I just read an interesting article on how Best Buy can “be saved” by open source thinking. To quickly paraphrase the article – it would be nice if Best Buy got into helping their customers be better user of their purchases, which in today’s world often means helping them become producers. And Best Buy could benefit by offering a platform for customers to share tips, tricks and training with each other – create a community of tech users – or as the author says, makers.
The article caught my eye for two reasons. First, Best Buy is a Minnesota company. Second, the idea of Radical Openness, especially for makers, was a big theme at TED Global this year with speakers such as Massimso Banzi of Arduino (an open-source electronics prototyping platform based on flexible, easy-to-use hardware and software). It was also a big theme at the Dublin Science Gallery, which I always think has a good perspective.
I wanted to share the article because I think the author is right…
We have the skill and know how to turn around the economy if we’d just use more open source thinking.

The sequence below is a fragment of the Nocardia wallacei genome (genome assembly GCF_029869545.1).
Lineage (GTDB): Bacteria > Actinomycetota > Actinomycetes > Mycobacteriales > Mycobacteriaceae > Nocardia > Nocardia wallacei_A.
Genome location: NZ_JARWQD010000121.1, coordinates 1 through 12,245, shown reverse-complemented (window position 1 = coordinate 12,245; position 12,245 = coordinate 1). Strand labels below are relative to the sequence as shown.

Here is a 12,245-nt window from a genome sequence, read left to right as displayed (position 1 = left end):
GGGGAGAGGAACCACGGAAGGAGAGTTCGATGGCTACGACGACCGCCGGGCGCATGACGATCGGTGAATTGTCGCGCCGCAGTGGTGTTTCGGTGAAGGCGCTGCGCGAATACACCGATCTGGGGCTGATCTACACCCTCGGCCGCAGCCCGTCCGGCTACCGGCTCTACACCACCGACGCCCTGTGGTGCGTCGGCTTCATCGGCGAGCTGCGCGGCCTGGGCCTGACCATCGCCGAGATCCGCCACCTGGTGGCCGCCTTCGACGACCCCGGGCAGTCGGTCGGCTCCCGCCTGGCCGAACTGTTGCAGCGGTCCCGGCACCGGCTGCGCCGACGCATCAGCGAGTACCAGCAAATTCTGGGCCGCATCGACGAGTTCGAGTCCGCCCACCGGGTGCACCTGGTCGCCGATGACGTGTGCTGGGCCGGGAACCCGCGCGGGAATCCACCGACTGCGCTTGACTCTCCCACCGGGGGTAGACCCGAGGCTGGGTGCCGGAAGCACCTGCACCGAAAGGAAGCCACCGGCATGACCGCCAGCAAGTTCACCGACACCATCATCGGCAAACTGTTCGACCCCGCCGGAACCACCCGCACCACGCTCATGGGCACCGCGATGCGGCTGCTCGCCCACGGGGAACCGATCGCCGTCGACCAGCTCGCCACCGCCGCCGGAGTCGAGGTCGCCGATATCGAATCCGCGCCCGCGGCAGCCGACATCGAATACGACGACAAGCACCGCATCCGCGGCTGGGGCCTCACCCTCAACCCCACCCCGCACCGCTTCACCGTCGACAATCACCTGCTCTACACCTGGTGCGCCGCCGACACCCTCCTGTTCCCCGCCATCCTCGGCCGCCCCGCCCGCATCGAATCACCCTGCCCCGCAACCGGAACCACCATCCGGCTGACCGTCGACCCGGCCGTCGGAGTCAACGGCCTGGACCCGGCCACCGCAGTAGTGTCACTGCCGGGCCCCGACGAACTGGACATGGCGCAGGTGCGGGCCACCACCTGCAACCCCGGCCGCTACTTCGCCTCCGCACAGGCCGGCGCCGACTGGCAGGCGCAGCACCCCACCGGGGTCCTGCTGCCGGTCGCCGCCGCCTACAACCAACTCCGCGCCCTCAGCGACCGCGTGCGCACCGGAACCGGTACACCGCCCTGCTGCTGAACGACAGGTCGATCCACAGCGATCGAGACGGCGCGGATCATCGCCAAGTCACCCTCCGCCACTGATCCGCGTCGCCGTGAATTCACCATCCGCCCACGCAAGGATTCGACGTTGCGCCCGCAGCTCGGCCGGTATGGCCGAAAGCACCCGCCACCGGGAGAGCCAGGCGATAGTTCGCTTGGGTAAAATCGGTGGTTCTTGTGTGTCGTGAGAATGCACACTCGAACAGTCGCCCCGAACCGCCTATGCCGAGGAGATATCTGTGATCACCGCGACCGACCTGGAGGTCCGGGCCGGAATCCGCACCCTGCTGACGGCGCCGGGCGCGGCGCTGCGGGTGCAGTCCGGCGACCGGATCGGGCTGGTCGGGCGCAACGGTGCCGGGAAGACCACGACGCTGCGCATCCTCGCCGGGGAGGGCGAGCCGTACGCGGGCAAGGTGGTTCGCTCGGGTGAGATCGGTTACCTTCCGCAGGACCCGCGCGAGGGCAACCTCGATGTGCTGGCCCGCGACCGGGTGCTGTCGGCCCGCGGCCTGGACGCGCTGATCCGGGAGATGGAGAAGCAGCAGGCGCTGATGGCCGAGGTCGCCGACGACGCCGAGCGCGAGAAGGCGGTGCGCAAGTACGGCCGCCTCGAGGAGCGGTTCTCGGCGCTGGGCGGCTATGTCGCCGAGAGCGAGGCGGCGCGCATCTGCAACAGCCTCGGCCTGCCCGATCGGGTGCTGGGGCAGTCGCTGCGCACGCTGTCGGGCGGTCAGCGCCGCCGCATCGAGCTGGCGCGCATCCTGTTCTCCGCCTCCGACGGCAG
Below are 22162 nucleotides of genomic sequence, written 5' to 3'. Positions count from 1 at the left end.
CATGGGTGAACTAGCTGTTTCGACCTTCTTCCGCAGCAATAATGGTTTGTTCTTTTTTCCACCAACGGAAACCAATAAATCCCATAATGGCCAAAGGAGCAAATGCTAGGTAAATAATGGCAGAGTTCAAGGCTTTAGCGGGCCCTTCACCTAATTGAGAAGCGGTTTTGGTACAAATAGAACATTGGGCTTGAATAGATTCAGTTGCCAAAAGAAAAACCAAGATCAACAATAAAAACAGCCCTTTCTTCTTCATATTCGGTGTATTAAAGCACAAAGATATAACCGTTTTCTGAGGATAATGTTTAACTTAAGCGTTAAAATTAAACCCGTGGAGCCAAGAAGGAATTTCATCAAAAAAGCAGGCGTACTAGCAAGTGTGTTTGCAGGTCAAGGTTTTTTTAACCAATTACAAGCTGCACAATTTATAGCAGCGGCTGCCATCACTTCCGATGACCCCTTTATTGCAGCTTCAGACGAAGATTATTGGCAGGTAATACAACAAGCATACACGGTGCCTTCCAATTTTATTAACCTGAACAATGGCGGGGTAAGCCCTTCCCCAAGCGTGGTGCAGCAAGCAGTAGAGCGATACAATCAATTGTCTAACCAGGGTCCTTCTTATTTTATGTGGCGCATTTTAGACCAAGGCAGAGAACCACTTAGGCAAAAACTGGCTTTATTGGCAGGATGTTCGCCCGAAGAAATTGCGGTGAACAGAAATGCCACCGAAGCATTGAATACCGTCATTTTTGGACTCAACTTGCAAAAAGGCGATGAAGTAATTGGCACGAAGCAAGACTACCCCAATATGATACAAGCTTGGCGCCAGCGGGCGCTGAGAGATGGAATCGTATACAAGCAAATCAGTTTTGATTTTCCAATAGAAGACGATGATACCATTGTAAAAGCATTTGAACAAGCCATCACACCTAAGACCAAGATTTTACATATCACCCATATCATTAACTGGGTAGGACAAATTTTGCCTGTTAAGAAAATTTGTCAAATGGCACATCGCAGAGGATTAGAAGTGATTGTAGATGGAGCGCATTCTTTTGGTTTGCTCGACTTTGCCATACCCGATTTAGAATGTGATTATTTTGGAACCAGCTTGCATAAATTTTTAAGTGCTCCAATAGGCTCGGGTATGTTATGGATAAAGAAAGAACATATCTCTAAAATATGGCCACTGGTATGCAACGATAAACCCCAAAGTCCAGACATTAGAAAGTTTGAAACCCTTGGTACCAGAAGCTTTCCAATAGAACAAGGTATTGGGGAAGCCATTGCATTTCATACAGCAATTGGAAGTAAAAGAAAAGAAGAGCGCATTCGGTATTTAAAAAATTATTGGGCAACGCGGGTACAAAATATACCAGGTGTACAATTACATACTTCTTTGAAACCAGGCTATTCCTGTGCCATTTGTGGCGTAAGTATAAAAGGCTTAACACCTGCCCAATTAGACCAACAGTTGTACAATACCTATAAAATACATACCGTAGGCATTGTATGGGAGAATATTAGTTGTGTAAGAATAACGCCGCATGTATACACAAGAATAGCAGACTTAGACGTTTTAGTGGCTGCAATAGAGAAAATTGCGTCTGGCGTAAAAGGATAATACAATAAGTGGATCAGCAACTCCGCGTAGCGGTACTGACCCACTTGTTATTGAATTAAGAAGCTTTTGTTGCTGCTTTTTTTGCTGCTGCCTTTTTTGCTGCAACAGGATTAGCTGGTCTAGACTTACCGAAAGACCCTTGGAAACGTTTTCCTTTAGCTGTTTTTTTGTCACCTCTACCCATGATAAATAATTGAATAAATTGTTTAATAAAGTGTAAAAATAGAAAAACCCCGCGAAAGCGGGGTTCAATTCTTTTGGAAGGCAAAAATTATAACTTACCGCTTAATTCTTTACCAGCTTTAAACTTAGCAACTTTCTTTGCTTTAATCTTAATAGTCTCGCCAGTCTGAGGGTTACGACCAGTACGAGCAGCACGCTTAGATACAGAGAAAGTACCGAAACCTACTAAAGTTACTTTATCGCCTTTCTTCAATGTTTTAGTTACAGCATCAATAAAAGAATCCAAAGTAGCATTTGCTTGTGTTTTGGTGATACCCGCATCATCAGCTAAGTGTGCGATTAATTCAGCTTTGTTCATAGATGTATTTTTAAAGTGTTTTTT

Another speaker at TED Global, Eddie Obeng, spoke about reacting to a world that no longer exists. The problem is that we have our regular ways of doing things from education to running a business – but the regular ways are based on rules and relationships built in the last century. For example, in the last century we were customers or consumers; we are becoming producers and makers. Consumers may want to be spoon fed a solution; makers want to create it themselves – they want open source solutions.
I think the businesses, schools and communities that recognize this change will succeed in this century.
So what does this have to do with broadband?
The broadband infrastructure and broadband policy in the US are built on the idea that most of us are consumers – not producers or makers. The Minnesota broadband plan aims for 10-20 Mbps downstream – but 5-10 Mbps up. The National Broadband Plan (second tier goal) is 4 Mbps down and 1 Mbps up. That may suit consumers – but it’s going to limit makers, which will put us at a distinct disadvantage competing with other makers around the world.
Photo: A creation my daughter made in the Science Gallery pop up Make Shop – and the reason we got to chat to Dublin Airport Authorities on our way home.